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Lecture-Recital Report for Seen&Heard

A Wider Role for the Tenor Violin? Agnes Kory with Bridget Cunningham (harpsichord) & Ildiko Allen (soprano) at Trinity College of Music, Greenwich. 20 May 2002 (PGW)


Trinity College of Music
is now firmly installed in the magnificence of the King Charles Court of the Old Royal Naval College, one of London's finest architectural complexes (Wren, Hawksmoor & Vanbrugh) overlooking the Thames and opposite the cluster of skyscrapers now beginning to surround Canary Wharf in the Isle of Dogs. There are many daytime events open to the public at all the London music colleges, with regular Tuesday lunchtime music at Trinity. This lecture recital, in the elegantly restored and acoustically excellent Peacock Room, was followed by a lunch reception for all who came to hear Agnes Kory share with us her research on the unaccountable eclipse of the ‘tenor violin', an instrument rather like a small cello, tuned midway between the viola and the standard cello and held between the knees.

Agnes Kory at Trinity College of Music

(photo by Catherine Wyatt)

Agnes Kory believes that this instrument played a more significant role than is generally realised today and that our contemporary 'authentic' baroque movement falls short of its claims to authenticity unless it is prepared to provide for the permanent revival of the tenor violin. The nomenclature of string instruments is a minefield. She contends that the small bass violin, in effect the tenor violin, lived on well into the eighteenth century under a thoroughly confusing multitude of names, and that by the late seventeenth/early eighteenth century it was generally referred to as the violoncello.

J. S. Bach composed for violoncello, violoncello piccolo and for viola da gamba. His violoncello suites remain in the lower registers (except in the sixth suite where he composes for a five-string instrument); while for the virtuoso obbligato cello parts of the cantatas Bach uses the five-string violoncello piccolo or, as she argues, the tenor violin. Arnold Dolmetsch found it incomprehensible that the tenor violin ever came to be discarded - ' The instrumental tenor part, like the tenor part in the vocal quartet, is indispensable in music...the tenor violin, being tuned an octave below the treble, would quite naturally double the melody of the violins in octaves'. Problems of higher registers were solved by the tenor violin (smaller cellos designed to facilitate more demanding solos) until such times when the violoncello technique had become more developed.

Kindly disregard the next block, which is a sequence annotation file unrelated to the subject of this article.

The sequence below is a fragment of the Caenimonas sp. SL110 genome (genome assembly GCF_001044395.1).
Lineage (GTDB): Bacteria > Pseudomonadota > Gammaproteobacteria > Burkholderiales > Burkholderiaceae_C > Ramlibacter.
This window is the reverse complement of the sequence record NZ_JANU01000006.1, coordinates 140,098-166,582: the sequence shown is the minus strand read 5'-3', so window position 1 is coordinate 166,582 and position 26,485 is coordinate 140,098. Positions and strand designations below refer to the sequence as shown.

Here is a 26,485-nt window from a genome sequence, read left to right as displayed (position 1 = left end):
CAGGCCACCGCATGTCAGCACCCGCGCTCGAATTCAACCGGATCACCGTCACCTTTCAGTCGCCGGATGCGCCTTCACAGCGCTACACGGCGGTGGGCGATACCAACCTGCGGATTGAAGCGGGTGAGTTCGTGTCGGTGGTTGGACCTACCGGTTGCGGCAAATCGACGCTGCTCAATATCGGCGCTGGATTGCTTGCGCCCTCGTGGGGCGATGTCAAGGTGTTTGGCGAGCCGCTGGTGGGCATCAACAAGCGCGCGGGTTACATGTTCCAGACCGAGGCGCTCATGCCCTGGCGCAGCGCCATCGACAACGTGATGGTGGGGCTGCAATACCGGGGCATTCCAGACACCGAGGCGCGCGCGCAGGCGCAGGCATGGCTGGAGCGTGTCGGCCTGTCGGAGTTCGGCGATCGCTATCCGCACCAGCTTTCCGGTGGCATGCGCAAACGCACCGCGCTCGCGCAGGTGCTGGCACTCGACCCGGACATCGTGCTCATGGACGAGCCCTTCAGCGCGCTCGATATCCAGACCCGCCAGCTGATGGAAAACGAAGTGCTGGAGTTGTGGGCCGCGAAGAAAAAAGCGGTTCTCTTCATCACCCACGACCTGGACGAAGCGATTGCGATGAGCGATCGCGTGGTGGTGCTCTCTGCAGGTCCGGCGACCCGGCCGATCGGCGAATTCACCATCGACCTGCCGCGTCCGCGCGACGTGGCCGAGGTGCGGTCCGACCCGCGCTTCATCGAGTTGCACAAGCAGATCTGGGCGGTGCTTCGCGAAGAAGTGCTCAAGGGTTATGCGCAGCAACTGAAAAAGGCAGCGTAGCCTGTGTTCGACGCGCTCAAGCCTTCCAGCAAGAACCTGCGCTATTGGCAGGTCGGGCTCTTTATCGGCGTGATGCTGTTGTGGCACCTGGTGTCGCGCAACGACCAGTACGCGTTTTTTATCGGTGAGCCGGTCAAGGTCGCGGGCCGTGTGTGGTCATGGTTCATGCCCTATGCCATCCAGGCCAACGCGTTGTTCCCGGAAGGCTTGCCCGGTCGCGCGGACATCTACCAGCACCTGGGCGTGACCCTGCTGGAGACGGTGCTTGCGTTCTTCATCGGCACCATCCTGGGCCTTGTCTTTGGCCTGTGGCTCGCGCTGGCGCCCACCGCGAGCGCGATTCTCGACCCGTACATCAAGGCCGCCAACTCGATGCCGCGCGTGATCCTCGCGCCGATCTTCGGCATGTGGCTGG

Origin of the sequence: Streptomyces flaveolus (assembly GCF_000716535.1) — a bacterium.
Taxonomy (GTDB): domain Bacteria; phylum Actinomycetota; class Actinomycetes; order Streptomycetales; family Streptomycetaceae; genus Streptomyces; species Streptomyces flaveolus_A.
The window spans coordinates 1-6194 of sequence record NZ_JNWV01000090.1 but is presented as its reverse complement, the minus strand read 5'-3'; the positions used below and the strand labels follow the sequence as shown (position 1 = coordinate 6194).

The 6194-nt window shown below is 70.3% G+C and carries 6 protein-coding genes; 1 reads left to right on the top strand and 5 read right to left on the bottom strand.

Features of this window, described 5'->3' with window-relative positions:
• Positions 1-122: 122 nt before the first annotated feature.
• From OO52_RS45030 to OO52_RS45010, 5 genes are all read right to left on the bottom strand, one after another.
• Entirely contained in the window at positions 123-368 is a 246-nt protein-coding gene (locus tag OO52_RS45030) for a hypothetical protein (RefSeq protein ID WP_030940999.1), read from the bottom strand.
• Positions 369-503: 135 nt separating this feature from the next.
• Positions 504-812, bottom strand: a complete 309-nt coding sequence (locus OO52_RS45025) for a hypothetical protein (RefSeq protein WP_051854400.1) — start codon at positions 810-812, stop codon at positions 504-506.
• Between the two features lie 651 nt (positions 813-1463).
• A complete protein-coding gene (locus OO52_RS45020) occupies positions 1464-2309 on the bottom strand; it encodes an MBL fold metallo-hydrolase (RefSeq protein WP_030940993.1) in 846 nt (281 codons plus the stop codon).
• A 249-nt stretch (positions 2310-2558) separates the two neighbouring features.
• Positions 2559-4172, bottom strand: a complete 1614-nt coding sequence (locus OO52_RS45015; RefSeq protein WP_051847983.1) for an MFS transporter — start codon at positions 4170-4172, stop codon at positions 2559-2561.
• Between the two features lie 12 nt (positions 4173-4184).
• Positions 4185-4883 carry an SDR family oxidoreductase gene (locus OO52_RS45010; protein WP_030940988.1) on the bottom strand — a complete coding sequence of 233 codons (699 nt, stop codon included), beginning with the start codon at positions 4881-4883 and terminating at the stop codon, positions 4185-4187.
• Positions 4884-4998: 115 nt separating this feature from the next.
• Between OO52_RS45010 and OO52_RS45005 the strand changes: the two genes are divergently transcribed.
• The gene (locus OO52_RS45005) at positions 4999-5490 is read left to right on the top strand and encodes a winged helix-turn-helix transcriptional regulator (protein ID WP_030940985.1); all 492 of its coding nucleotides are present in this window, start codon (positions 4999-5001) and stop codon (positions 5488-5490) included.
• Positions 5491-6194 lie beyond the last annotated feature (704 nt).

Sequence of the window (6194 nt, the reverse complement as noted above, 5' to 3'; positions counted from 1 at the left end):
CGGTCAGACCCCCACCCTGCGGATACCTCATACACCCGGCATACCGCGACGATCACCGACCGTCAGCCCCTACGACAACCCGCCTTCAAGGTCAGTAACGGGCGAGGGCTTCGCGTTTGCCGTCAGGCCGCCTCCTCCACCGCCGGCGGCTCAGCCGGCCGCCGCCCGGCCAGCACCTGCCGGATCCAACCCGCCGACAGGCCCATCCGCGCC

After the publication of Ms Kory's Galpin Society Journal paper ‘A Wider Role for the Tenor Violin?’ (1994), she purchased her small cello, which was demonstrated in her recital (Stoss, early 19th century, restored by Dietrich Kessler, who authenticated it as a tenor violin). The G-f# compass of Torelli's Sonata for violoncello and continuo is within the first position of the tenor violin and its technical demands practically exclude the large bass violin. Marcello's well known sonatas for violoncello and basso continuo are extremely difficult on the violoncello, their compass (G-g', G-g', A-a', G-a flat’ G-a', G-g') suggesting the first position on the tenor violin, upon which they are far easier. In conclusion, Ms. Kory's proposition is that the cello-type tenor violin was regarded by many composers as the cello; therefore our contemporary 'authentic Baroque' movement is not fully authentic without reviving the tenor violin as an ensemble/solo instrument.

Her presentation was followed by performances of four 'exercises' by Caldara, the Torelli sonata and one of Marcello's, seated on a low chair with the small instrument held between her knees, her tenor violin having a distinctive, rich tone, very even in quality from string to string. She was accompanied sympathetically by Bridget Cunningham on harpsichord and finally they were joined by Ildiko Allen for a Bach aria with obbligato tenor violin. A delightful little concert to follow this illuminating and convincing presentation.

An updated version of Ms Kory's Galpin Society paper is due to appear this year in "Raccolta di studi musicali, Ed. R. Carnevale, Nuove Edizioni Neopoiesis, 2002". Agnes Kory is Director of the Bela Bartok Centre of Musicianship and can be contacted by anyone interested at agnes.kory@kcl.ac.uk or on 020 7435 3685.

A timely release of virtuoso violoncello sonatas by Barrière (1707-47) (Alpha 015 - Independent Distributors richardr@indidist.co.uk ) has one sonata played by Bruno Cocset on the 'ténor de violoncelle' and another on 'basse de violon'. It can be warmly recommended and that fairly new label has some impressive releases of early and baroque music.

Peter Grahame Woolf


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